I was away at a ministers’ retreat recently.  It’s a study group retreat, which means that there’s some serious study stuff going on, which is good and important, but I discovered some things that were much more important while I was away on retreat.

The big thing about a retreat is that it really should be a retreat. Once I was on a board of trustees retreat, and we had so much stuff on the agenda that we referred to it as “the forced march” when we returned.  A retreat shouldn’t leave you feeling more drained than when you left.

We were in West Virginia. That doesn’t matter particularly. I mean, you can have a retreat in New York or Idaho. It’s more about being someplace that’s not in the middle of our own stuff. So we were in a state park in West Virginia. The food was terrible, and the beds were…well, they were. But that was fine. That wasn’t the point. The point was being away. And it was quite beautiful.

Then there was the whole thing of being with colleagues. That was a really big thing. Because this is a thing about ministry – you always have to be “on.” I mean, you pretty much always have to be the pastor wherever you are. A friend just mentioned to me that she’d gone 30 miles away to eat and saw a congregant in the restaurant.  You’re always the minister. So when we get together, just us, it really is just us. That’s SO important.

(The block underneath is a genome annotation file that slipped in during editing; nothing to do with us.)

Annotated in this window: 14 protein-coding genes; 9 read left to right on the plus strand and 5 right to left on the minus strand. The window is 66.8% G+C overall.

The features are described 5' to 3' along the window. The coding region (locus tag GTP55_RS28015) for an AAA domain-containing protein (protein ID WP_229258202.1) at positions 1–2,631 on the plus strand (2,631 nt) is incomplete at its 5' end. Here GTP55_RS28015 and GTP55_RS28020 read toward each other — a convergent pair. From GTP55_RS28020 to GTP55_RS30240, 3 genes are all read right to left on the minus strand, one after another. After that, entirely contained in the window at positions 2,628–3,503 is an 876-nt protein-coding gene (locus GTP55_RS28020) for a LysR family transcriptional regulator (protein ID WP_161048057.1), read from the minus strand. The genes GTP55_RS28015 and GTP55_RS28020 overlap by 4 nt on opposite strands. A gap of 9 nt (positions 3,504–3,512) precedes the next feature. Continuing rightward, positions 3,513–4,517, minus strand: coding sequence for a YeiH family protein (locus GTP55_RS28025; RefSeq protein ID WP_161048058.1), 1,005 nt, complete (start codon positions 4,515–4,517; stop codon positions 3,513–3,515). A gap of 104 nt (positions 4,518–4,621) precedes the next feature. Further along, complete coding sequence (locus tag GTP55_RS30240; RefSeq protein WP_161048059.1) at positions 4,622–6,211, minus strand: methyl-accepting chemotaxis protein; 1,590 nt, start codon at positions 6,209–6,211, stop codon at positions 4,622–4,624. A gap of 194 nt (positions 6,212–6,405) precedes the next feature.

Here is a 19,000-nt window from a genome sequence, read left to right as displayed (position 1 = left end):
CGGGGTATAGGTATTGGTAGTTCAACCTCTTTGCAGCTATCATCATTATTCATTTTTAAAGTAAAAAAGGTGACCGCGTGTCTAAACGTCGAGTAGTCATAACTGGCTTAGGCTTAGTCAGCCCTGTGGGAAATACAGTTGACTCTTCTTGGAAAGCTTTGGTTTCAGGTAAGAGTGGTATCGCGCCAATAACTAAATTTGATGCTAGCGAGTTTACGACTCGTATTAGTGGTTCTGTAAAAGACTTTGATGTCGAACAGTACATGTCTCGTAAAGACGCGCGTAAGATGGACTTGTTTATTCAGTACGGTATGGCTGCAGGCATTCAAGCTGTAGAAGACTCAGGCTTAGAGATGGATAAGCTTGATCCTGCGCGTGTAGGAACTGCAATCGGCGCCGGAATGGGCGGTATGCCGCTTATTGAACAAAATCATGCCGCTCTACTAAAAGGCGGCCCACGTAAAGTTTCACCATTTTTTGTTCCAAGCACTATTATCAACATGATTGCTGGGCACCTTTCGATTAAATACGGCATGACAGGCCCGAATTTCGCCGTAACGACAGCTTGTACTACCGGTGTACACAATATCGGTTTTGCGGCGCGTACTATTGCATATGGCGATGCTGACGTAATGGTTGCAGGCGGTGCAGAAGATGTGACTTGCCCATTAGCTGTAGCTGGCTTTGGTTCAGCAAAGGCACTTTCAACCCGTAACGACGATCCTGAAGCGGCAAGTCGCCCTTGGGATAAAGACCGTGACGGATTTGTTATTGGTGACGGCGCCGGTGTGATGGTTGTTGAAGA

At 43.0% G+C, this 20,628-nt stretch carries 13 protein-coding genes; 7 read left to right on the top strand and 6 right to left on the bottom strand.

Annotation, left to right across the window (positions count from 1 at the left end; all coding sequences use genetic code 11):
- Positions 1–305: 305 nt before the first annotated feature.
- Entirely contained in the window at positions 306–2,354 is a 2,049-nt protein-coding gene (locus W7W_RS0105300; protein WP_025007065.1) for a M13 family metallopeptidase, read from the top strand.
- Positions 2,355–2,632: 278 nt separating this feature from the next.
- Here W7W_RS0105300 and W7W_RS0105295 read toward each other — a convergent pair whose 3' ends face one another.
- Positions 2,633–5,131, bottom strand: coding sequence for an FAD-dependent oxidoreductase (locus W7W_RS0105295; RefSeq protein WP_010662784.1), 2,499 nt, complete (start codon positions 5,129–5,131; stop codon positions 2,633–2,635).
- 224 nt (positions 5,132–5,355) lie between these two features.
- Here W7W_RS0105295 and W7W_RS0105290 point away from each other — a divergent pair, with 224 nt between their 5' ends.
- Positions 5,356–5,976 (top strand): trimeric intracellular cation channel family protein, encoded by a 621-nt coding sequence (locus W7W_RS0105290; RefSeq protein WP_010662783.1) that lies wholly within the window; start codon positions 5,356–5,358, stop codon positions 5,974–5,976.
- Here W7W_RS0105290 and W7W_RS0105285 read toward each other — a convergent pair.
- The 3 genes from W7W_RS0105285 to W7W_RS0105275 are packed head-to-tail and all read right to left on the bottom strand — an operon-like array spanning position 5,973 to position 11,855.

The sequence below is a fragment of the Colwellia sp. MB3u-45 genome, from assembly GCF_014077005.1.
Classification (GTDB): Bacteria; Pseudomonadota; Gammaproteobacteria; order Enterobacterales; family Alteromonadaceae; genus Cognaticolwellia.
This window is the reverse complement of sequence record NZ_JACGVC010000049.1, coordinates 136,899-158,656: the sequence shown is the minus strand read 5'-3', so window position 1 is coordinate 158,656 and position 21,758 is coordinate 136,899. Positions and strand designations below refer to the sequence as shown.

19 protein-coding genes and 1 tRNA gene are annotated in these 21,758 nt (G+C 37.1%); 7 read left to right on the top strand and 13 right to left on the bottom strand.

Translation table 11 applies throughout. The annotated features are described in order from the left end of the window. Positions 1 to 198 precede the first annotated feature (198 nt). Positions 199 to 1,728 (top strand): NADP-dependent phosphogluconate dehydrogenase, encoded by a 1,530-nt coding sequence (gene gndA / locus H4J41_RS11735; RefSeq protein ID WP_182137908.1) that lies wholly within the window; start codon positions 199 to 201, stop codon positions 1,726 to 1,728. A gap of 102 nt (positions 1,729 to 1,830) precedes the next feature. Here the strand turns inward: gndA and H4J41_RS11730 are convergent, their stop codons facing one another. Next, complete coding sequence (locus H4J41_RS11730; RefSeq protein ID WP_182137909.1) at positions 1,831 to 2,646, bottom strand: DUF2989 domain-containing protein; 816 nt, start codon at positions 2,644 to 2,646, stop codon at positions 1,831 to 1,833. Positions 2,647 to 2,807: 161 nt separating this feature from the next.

It’s nice to be able to relax. And yet, people still have the capacity to be pastoral to one-another when necessary.  That’s important too.

For me, just entering professional ministry, it was nice to have all the mentoring, too. There was a lot of that. Mentoring is important.

So I went. I got revived a bit. I worshipped with my colleagues. A lot. I got to let my hair down. I got mentored, and I also got to catch up with some of my fellow interns. I probably learned some stuff, too.

I think this is the nicest bunch of people I’ve ever worked with. I’m so glad to have them as my colleagues. I’m so grateful to have been welcomed by them. And I’m grateful for the reminder to step back, to retreat, every now and again.


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